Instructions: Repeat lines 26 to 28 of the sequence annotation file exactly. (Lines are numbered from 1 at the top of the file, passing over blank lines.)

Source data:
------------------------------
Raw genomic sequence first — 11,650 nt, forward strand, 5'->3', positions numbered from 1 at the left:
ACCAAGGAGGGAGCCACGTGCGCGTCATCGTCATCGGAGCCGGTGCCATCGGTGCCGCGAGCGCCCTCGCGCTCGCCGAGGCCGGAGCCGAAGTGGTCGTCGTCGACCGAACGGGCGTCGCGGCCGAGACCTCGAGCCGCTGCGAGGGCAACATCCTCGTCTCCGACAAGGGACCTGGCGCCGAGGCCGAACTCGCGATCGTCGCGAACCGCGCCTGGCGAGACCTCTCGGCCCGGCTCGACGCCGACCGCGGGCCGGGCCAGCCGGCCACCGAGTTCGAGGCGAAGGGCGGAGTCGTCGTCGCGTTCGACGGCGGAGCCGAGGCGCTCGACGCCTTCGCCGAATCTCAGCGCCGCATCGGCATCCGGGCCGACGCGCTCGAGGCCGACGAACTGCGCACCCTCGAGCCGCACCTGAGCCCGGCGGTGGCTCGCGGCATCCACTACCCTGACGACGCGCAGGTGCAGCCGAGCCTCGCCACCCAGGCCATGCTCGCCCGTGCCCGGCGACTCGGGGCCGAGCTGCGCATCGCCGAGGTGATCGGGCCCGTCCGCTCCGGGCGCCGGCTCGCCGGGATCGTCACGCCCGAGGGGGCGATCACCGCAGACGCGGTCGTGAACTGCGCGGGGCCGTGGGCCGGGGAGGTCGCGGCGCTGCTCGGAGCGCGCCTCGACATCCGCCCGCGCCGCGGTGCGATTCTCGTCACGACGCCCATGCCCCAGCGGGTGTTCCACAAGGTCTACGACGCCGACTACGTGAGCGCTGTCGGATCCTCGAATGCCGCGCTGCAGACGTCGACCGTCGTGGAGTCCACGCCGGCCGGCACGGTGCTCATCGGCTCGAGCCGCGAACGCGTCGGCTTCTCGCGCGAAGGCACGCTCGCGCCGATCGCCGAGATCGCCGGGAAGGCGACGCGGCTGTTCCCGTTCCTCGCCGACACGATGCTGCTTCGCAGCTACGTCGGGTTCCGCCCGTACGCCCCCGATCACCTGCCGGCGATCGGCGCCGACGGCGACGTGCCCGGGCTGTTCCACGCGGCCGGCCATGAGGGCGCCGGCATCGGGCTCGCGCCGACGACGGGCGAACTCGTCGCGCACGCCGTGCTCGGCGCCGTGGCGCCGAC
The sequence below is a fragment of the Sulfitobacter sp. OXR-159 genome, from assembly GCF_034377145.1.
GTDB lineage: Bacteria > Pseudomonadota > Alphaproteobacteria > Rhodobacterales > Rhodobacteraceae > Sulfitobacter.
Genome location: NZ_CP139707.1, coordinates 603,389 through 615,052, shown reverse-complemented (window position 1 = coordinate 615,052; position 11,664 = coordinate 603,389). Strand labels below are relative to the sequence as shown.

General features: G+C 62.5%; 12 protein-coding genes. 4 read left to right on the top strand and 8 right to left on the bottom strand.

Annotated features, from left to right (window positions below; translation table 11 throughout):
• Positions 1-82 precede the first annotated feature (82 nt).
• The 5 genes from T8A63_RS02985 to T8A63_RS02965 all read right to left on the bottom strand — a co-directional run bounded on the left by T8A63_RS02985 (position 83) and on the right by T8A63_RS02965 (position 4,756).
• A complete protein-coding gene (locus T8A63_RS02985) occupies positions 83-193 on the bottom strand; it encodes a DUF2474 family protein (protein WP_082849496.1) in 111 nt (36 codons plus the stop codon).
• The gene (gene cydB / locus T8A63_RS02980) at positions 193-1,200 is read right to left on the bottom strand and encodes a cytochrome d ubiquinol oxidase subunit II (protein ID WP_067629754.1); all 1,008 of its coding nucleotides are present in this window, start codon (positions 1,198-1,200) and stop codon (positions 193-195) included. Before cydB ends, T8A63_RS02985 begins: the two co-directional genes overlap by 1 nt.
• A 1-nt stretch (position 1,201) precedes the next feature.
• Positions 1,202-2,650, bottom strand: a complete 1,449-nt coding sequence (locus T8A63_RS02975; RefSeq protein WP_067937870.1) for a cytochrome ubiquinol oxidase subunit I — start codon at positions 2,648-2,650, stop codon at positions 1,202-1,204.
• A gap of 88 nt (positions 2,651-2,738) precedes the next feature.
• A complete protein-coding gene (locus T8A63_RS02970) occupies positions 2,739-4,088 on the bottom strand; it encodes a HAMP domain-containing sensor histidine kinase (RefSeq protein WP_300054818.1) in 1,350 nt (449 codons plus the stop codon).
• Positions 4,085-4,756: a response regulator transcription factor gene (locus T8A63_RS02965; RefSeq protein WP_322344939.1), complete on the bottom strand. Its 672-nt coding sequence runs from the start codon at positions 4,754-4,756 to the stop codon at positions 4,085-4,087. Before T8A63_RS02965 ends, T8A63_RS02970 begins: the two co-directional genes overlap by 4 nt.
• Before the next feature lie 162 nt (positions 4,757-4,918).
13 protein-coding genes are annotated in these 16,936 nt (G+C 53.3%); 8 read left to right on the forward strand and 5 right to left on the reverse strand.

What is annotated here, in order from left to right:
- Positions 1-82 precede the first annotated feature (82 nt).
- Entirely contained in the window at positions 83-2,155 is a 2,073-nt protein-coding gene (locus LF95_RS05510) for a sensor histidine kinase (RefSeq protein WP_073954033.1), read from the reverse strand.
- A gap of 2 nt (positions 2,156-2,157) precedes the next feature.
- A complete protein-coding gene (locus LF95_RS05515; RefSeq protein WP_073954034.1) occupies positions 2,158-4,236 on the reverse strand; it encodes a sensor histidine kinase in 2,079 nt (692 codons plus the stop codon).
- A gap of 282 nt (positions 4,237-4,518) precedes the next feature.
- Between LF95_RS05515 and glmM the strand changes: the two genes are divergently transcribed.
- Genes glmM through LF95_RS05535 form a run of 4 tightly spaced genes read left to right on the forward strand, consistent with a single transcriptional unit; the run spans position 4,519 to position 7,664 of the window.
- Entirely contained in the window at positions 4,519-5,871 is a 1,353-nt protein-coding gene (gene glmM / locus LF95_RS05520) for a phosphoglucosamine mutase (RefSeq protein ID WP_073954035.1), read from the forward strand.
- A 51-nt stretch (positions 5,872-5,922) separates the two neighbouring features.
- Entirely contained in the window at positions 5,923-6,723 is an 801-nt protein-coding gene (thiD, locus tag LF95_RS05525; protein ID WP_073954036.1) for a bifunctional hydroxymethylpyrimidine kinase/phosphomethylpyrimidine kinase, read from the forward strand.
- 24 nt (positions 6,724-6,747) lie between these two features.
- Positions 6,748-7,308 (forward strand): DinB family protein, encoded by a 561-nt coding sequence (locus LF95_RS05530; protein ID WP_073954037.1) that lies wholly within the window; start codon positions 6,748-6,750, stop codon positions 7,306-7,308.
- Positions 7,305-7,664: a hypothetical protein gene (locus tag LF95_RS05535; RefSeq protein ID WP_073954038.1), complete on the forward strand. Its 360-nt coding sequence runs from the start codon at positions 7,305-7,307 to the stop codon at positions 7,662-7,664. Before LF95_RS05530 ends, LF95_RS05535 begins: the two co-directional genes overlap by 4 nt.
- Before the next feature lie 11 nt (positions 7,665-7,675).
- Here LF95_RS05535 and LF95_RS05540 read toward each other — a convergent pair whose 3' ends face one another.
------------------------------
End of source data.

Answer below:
- Genes glmM through LF95_RS05535 form a run of 4 tightly spaced genes read left to right on the forward strand, consistent with a single transcriptional unit; the run spans position 4,519 to position 7,664 of the window.
- Entirely contained in the window at positions 4,519-5,871 is a 1,353-nt protein-coding gene (gene glmM / locus LF95_RS05520) for a phosphoglucosamine mutase (RefSeq protein ID WP_073954035.1), read from the forward strand.
- A 51-nt stretch (positions 5,872-5,922) separates the two neighbouring features.